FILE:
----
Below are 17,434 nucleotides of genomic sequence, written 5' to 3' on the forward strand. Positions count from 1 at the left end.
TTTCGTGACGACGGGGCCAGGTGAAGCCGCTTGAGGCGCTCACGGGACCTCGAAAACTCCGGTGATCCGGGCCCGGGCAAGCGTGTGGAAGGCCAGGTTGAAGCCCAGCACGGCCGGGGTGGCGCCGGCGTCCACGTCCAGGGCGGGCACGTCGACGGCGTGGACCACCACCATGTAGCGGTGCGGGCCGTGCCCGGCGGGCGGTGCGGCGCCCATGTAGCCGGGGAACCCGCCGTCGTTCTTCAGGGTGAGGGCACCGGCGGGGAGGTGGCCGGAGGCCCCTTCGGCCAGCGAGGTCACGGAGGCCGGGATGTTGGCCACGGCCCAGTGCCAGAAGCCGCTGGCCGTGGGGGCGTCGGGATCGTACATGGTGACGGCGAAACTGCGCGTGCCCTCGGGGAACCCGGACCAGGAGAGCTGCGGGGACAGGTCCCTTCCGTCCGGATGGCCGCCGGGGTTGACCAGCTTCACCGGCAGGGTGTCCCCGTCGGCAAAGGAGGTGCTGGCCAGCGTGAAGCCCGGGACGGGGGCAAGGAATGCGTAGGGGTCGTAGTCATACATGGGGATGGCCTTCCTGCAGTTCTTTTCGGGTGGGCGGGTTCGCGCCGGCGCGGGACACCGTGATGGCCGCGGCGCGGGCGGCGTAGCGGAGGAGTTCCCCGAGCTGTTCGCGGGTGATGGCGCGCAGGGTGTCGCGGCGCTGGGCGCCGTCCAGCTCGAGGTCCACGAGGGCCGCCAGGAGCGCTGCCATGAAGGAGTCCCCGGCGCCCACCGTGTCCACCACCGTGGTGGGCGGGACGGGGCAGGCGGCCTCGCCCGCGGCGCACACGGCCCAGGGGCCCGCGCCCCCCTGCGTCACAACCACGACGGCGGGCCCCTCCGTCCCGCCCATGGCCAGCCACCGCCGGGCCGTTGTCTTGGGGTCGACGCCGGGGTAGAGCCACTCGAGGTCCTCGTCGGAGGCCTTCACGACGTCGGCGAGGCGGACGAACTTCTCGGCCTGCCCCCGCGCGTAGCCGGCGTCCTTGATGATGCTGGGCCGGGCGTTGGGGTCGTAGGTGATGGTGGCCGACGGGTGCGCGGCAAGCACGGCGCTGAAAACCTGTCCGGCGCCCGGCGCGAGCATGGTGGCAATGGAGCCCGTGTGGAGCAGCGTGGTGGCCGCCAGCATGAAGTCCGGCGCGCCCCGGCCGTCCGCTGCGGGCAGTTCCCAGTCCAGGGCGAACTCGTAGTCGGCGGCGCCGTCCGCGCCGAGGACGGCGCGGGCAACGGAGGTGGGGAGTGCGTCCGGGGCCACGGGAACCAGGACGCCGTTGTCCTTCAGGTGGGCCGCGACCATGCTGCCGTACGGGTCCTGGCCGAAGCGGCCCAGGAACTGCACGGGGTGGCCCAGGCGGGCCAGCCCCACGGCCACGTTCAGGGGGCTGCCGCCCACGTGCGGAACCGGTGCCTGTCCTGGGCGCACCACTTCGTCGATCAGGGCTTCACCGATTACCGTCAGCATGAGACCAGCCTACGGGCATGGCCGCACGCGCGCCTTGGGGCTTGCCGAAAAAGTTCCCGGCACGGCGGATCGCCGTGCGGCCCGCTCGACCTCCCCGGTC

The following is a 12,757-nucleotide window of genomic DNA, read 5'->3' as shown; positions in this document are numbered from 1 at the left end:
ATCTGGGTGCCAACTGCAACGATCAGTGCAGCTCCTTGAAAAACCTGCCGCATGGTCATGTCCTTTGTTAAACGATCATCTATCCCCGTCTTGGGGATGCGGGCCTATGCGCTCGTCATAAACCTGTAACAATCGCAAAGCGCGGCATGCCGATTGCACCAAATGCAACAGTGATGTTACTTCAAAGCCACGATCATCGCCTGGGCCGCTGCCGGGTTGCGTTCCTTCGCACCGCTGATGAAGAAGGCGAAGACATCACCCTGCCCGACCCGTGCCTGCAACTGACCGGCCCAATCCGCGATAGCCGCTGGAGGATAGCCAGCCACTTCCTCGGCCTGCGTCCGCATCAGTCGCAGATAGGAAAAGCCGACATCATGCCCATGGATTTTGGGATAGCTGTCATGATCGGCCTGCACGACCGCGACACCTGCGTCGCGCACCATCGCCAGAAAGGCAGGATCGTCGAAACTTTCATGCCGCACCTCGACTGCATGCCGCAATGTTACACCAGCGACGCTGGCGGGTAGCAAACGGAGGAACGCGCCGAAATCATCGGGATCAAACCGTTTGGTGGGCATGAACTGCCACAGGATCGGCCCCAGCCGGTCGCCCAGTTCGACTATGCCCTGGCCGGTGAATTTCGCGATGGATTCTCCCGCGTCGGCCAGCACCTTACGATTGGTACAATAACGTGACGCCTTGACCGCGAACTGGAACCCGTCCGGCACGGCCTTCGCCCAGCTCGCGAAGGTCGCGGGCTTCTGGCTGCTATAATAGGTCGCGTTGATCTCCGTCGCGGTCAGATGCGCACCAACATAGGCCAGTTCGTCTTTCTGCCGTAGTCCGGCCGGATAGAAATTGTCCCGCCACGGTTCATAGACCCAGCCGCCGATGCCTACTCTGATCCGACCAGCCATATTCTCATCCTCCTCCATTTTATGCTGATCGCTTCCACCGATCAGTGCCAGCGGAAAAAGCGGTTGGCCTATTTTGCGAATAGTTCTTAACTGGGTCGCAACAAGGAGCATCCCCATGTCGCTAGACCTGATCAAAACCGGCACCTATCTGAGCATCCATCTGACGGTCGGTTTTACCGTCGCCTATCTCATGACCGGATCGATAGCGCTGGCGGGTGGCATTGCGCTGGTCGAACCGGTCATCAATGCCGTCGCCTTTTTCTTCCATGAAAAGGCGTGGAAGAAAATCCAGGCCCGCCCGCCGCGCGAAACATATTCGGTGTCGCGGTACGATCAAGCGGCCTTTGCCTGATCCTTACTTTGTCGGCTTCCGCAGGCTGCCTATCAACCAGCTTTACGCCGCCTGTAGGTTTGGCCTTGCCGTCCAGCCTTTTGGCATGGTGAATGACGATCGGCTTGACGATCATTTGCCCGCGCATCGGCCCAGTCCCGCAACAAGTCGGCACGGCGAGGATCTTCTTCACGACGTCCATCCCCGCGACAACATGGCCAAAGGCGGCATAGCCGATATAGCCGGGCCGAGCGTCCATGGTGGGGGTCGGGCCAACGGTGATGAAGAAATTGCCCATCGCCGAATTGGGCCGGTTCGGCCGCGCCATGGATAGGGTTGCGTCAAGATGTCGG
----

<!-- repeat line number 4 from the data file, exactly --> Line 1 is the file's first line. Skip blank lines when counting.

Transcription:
ATCTGGGTGCCAACTGCAACGATCAGTGCAGCTCCTTGAAAAACCTGCCGCATGGTCATGTCCTTTGTTAAACGATCATCTATCCCCGTCTTGGGGATGCGGGCCTATGCGCTCGTCATAAACCTGTAACAATCGCAAAGCGCGGCATGCCGATTGCACCAAATGCAACAGTGATGTTACTTCAAAGCCACGATCATCGCCTGGGCCGCTGCCGGGTTGCGTTCCTTCGCACCGCTGATGAAGAAGGCGAAGACATCACCCTGCCCGACCCGTGCCTGCAACTGACCGGCCCAATCCGCGATAGCCGCTGGAGGATAGCCAGCCACTTCCTCGGCCTGCGTCCGCATCAGTCGCAGATAGGAAAAGCCGACATCATGCCCATGGATTTTGGGATAGCTGTCATGATCGGCCTGCACGACCGCGACACCTGCGTCGCGCACCATCGCCAGAAAGGCAGGATCGTCGAAACTTTCATGCCGCACCTCGACTGCATGCCGCAATGTTACACCAGCGACGCTGGCGGGTAGCAAACGGAGGAACGCGCCGAAATCATCGGGATCAAACCGTTTGGTGGGCATGAACTGCCACAGGATCGGCCCCAGCCGGTCGCCCAGTTCGACTATGCCCTGGCCGGTGAATTTCGCGATGGATTCTCCCGCGTCGGCCAGCACCTTACGATTGGTACAATAACGTGACGCCTTGACCGCGAACTGGAACCCGTCCGGCACGGCCTTCGCCCAGCTCGCGAAGGTCGCGGGCTTCTGGCTGCTATAATAGGTCGCGTTGATCTCCGTCGCGGTCAGATGCGCACCAACATAGGCCAGTTCGTCTTTCTGCCGTAGTCCGGCCGGATAGAAATTGTCCCGCCACGGTTCATAGACCCAGCCGCCGATGCCTACTCTGATCCGACCAGCCATATTCTCATCCTCCTCCATTTTATGCTGATCGCTTCCACCGATCAGTGCCAGCGGAAAAAGCGGTTGGCCTATTTTGCGAATAGTTCTTAACTGGGTCGCAACAAGGAGCATCCCCATGTCGCTAGACCTGATCAAAACCGGCACCTATCTGAGCATCCATCTGACGGTCGGTTTTACCGTCGCCTATCTCATGACCGGATCGATAGCGCTGGCGGGTGGCATTGCGCTGGTCGAACCGGTCATCAATGCCGTCGCCTTTTTCTTCCATGAAAAGGCGTGGAAGAAAATCCAGGCCCGCCCGCCGCGCGAAACATATTCGGTGTCGCGGTACGATCAAGCGGCCTTTGCCTGATCCTTACTTTGTCGGCTTCCGCAGGCTGCCTATCAACCAGCTTTACGCCGCCTGTAGGTTTGGCCTTGCCGTCCAGCCTTTTGGCATGGTGAATGACGATCGGCTTGACGATCATTTGCCCGCGCATCGGCCCAGTCCCGCAACAAGTCGGCACGGCGAGGATCTTCTTCACGACGTCCATCCCCGCGACAACATGGCCAAAGGCGGCATAGCCGATATAGCCGGGCCGAGCGTCCATGGTGGGGGTCGGGCCAACGGTGATGAAGAAATTGCCCATCGCCGAATTGGGCCGGTTCGGCCGCGCCATGGATAGGGTTGCGTCAAGATGTCGG